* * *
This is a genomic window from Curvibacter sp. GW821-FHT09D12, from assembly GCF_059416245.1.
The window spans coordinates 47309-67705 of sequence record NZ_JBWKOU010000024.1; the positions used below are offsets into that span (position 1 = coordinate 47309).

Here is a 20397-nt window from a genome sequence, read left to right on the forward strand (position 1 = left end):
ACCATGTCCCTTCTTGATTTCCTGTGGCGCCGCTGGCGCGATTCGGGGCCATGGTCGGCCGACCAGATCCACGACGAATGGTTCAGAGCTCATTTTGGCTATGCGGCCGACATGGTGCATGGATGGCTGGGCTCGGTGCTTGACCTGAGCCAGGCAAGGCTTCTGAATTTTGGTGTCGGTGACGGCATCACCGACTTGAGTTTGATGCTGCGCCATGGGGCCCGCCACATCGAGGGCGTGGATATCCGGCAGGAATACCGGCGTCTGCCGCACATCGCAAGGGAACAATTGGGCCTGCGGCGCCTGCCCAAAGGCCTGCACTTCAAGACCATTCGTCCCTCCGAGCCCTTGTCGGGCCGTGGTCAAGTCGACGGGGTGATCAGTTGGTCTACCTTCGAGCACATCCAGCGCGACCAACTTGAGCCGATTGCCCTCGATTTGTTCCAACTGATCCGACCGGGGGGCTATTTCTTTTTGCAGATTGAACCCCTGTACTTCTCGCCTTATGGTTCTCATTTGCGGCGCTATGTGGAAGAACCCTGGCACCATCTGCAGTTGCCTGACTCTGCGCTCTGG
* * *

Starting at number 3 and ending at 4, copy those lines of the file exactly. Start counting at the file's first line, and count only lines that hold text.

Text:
Here is a 20397-nt window from a genome sequence, read left to right on the forward strand (position 1 = left end):
ACCATGTCCCTTCTTGATTTCCTGTGGCGCCGCTGGCGCGATTCGGGGCCATGGTCGGCCGACCAGATCCACGACGAATGGTTCAGAGCTCATTTTGGCTATGCGGCCGACATGGTGCATGGATGGCTGGGCTCGGTGCTTGACCTGAGCCAGGCAAGGCTTCTGAATTTTGGTGTCGGTGACGGCATCACCGACTTGAGTTTGATGCTGCGCCATGGGGCCCGCCACATCGAGGGCGTGGATATCCGGCAGGAATACCGGCGTCTGCCGCACATCGCAAGGGAACAATTGGGCCTGCGGCGCCTGCCCAAAGGCCTGCACTTCAAGACCATTCGTCCCTCCGAGCCCTTGTCGGGCCGTGGTCAAGTCGACGGGGTGATCAGTTGGTCTACCTTCGAGCACATCCAGCGCGACCAACTTGAGCCGATTGCCCTCGATTTGTTCCAACTGATCCGACCGGGGGGCTATTTCTTTTTGCAGATTGAACCCCTGTACTTCTCGCCTTATGGTTCTCATTTGCGGCGCTATGTGGAAGAACCCTGGCACCATCTGCAGTTGCCTGACTCTGCGCTCTGG